Friday, June 14, 2024

Don’t acquit cocain suspects, Court told

Share

The State has asked the Lusaka Magistrates’ Court to throw out the two applications by the lawyers representing three key suspects accused of trafficking in 24 kilograms of cocaine which allegedly went missing, arguing that they are frivolous and lack merit.

Defence counsels Keith Mweemba and Shadreck Mbewe in the last sitting made an application to the court to have the drugs in question subjected to chemical analysis and examination, as well as, alternatively have the accused acquitted as the purported drugs which required retesting had gone missing.

In this matter, Sydney Mwansa, Shaibu Likuta and Teddy Matanda are alleged to have trafficked in 24 kilograms of cocaine which has gone missing whilst in the custody of the Lusaka Magistrates’ Court which eventually led to the arrest of seven court officials and two businessmen.

But when the matter came up before chief resident magistrate Kenneth Mulife, Deputy Chief State Advocate in charge of taxation and financial management unit Gamaliel Zimba objected to both applications by the defence to have the drugs retested as well as to acquit the accused persons.

Mr Zimba has argued that that the application to have the drugs retested was frivolous, vexatious and lacked merit because there was no provision of the law supporting the application.

“The State is objecting to both applications. For the first application relating to the retesting of the drug, the State finds the application to be frivolous, vexatious and lacking merit and as such this court should dismiss it”, He has said.

Mr Zimba adds that the state have found no provision supporting this sort of application as and wonders what provisions of the Criminal Procedural code is this application anchored on.

Zimba has further argued that after looking at the exhibits produced in court, it would show that the drugs were seized from the accused persons and later on examined.

“We also had a look at the exhibits that were produced in this court, an affidavit from a public analyst and an an analysis of the two documents, we will show your honour that drugs were seized from the accused persons and that those drugs were later on subjected to the food and drug laboratory for analysis,” he has said.

At this point, Mr Mweemba objected to Mr Zimba’s submission arguing that he was raising evidence from the bar as the accused persons were not found with the drugs.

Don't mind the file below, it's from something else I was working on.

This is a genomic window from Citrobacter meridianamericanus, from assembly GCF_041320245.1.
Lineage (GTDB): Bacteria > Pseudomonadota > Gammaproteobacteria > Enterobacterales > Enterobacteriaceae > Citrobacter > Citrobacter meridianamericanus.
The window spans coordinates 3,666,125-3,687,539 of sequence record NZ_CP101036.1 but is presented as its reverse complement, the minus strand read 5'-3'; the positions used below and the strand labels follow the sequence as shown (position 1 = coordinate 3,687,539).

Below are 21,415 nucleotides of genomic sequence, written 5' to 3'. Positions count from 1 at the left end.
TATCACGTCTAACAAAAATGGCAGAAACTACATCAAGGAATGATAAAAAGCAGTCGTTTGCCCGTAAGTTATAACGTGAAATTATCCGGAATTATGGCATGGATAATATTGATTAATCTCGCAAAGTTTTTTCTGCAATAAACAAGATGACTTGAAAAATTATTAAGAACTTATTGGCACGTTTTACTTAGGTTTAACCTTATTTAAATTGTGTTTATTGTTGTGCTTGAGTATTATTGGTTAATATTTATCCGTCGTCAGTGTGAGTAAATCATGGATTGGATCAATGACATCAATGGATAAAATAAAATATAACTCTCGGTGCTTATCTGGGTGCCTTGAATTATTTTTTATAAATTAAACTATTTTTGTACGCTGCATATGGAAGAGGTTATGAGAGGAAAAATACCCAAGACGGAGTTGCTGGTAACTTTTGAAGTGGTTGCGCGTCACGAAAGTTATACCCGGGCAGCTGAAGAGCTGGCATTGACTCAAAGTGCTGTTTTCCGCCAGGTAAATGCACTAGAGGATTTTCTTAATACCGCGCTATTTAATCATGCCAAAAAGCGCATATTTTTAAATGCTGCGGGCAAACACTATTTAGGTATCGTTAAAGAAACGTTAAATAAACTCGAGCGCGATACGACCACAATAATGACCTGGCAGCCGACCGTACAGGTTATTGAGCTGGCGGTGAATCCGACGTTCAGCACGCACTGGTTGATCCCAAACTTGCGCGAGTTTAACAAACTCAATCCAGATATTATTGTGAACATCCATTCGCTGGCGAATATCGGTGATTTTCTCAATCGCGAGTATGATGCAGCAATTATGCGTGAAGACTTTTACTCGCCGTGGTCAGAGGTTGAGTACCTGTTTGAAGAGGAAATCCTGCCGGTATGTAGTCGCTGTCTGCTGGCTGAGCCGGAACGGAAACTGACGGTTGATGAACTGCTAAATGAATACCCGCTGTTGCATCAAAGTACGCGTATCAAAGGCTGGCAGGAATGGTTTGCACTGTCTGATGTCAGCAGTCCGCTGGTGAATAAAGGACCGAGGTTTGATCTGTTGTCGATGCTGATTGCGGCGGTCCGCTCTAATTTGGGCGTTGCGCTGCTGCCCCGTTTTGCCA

“We wish to object to that line of submission from the bar. The law as espoused by the Supreme Court is that evidence from the bar or submissions can not amount to evidence”, Mr Mweemba has said.

Mr Mweemba says adducing evidence in the submissions is not allowed because no one in Non this court qualify to say those were drugs.

In reply Mr Zimba has argued that he had not adduced any evidence but simply restated what was already on record.

In his ruling Magistrate Mulife has overruled the defence’s objection saying Mr Zimba was simply stating the contents of the document and that it would not prejudice the accused.

In arguing to the second application by the defence Mr Zimba has argued that the second application by the defence to acquit the accused persons was baffling because sufficient evidence had been produced to prove that the drugs trace back to the accused persons one way or the other.

He says if the defence are arguing that the accused persons be acquitted, he has wondered on what basis will the acquittal be as a careful perusal of the record will show the kind of exhibits that the State produced.

Mr Zimba has contended that it is the State’s position that at the time that an affidavit was produced from the food and drugs as prepared by the public analyst, the State had demonstrated at that point that material which was subjected to examination did test positive for cocaine.

He adds that there is no basis for an acquittal at this stage.

In reply, the defence have applied for an adjournment to enable them respond with the citations from authorities.

The matter has been adjourned to October 11.

3 COMMENTS

  1. Question : When does a lawyer start lying?
    Answer; As soon as he opens his mouth.
    These lawyers know that the exhibit disappeared for the same reason they are giving that’s to retest the sample. Without the sample there’s nothing to retest, without something to resample, there’s no case.

Comments are closed.

Read more

Local News

Discover more from Lusaka Times-Zambia's Leading Online News Site - LusakaTimes.com

Subscribe now to keep reading and get access to the full archive.

Continue reading